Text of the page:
Soon after the Zimbabwe Government of National Unity (GNU) assumed power, there was so much hope that the Zimbabwe voting process would be transformed and lead to an end to a decade old crises over allegations of voter fraud. Some in the ICT industry specifically called for the use of technology to improve the chaotic voters’ roll and the timely transmission of poll results to electoral control centres, to no avail.
One technology that was proposed by Zimbabweans and others to address gross irregularities in the voters’ roll, including names of non-existent or deceased persons, is a biometric voter registration system. This technology is by no means rocket science as it has easily been implemented in other African countries, including Kenya, Ghana, Nigeria, Zambia, Cameroon, Sierra Leone and even Somaliland.
Biometric voter registration is a simple process in which registrants are required to have their bio-data, in most cases their fingerprints, captured by scanners and stored and analysed by computers. Where this technology has been implemented, all would-be voters were required to be physically present at designated registration centres with applicable identification documents for the registration process. On voting day, the identity of voters was verified using the same technologies, to prevent electoral fraud such as multiple voting.
One key advantage of most of such systems is their ability to automatically detect multiple registrations, either erroneously or fraudulently introduced into the system. The system also requires the elimination of old records and their replacement with brand new and accurately entered records. Such a system could have easily transformed the Zimbabwe voters’ roll and polling process into a credible and readily acceptable one.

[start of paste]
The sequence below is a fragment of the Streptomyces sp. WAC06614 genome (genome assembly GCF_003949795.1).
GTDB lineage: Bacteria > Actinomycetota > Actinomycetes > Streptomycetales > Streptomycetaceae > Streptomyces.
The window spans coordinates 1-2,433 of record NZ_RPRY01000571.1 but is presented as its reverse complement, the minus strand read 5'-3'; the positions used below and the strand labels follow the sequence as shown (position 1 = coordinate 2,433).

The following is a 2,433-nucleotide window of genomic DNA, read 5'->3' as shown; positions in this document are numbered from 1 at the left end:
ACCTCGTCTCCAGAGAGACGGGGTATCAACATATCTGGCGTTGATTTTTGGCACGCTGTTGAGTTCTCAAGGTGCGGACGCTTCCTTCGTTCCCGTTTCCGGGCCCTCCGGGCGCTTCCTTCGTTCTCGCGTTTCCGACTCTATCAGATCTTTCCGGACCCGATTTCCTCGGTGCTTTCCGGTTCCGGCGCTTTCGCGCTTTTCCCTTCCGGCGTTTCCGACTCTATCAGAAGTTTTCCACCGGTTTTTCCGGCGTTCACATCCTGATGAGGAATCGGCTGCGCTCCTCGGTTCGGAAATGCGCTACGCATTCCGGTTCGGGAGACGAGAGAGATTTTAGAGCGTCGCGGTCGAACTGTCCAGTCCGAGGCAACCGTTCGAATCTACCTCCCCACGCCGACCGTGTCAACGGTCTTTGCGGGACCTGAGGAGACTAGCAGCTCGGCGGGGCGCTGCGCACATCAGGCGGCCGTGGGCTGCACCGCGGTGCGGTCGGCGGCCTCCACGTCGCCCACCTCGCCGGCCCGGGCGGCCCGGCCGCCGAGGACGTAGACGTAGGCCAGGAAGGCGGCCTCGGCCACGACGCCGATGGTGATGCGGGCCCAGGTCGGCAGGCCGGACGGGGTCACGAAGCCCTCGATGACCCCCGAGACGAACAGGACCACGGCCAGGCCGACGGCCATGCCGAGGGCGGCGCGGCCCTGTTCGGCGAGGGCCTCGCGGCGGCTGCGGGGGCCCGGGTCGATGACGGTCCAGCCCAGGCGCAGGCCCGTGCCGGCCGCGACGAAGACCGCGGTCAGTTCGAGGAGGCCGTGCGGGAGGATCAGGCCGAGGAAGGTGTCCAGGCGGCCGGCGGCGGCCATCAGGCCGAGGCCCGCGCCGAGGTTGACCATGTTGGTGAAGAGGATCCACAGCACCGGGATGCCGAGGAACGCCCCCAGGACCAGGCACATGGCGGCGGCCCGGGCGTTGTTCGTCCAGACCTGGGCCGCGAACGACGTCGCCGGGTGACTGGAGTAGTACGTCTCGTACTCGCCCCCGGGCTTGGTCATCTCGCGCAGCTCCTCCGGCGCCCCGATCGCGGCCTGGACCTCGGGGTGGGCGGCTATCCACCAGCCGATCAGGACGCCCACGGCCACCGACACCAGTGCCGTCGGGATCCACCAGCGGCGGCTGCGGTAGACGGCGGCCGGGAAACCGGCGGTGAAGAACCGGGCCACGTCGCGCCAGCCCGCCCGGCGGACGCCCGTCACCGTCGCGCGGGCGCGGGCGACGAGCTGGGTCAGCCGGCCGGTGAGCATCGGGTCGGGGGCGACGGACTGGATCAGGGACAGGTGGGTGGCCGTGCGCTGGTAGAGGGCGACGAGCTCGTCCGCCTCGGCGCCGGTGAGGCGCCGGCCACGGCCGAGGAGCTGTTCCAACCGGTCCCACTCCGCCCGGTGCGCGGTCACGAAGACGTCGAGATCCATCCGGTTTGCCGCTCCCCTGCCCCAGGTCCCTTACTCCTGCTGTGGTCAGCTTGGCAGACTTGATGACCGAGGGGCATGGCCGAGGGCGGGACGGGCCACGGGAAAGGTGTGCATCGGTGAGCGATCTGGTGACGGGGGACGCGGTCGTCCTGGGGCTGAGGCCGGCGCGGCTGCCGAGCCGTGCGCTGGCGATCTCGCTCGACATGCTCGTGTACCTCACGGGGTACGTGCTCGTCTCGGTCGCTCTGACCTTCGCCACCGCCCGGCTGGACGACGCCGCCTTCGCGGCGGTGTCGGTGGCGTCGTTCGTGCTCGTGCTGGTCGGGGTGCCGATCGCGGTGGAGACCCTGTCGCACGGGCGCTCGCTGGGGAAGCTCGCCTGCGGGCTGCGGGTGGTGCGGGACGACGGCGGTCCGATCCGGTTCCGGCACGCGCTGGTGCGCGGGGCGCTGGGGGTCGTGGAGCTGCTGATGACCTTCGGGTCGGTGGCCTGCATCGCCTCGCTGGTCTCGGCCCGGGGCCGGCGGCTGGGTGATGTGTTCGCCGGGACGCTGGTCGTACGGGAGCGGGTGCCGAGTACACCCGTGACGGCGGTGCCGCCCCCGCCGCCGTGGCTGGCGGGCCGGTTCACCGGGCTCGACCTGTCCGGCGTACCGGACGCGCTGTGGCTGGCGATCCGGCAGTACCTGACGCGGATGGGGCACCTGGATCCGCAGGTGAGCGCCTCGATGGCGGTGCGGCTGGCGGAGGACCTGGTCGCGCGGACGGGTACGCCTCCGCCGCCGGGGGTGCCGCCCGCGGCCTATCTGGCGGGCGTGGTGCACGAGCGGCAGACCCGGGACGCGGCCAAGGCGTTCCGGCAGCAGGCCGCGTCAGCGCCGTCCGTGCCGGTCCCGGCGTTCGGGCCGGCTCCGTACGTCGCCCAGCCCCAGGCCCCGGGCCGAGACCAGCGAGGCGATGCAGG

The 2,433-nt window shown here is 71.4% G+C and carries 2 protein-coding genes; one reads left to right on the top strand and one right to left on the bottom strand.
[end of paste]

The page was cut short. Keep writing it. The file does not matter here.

The other area of controversy in the Zimbabwe electoral process, especially in 2008, was the time it took for votes to be counted and results made public. Among other anomalies, the long delay between the casting of votes and the announcement of results cast a shadow on the credibility of the results. The use of a mobile-based results transmission system, such as the one used in Kenya, was going to build voters’ confidence that the results were credible.
When the GNU was formed as a compromise after the 2008 disputed elections, many were hopeful that measures were finally going to be put in place for future Zimbabwe elections to be more transparent and credible. What was even more encouraging was that the new Minister responsible for ICT, Nelson Chamisa was from the opposition party. Moreover, Chamisa was young and perceived to be very knowledgeable in the ICT field. It was only logical that given the energy the opposition had expended in disputing elections; they would, through Minister Chamisa, drive the reform of the polling process using ICT.
To the dismay of many, Minister Chamisa failed to make an impact in this regard. Other than making a comment or two about biometric voter registration, he did not aggressively drive the implementation of the technology in the Zimbabwe electoral process. Another election came and went and the opposition once more cried foul.
Now that the next Zimbabwe election is about four years away, nobody seems to care about the shambolic state of the voters’ roll and the entire voting process, not even the opposition party. As usual, it is expected that the opposition will desperately press for electoral reform only weeks before the next election, but this will once more be too late.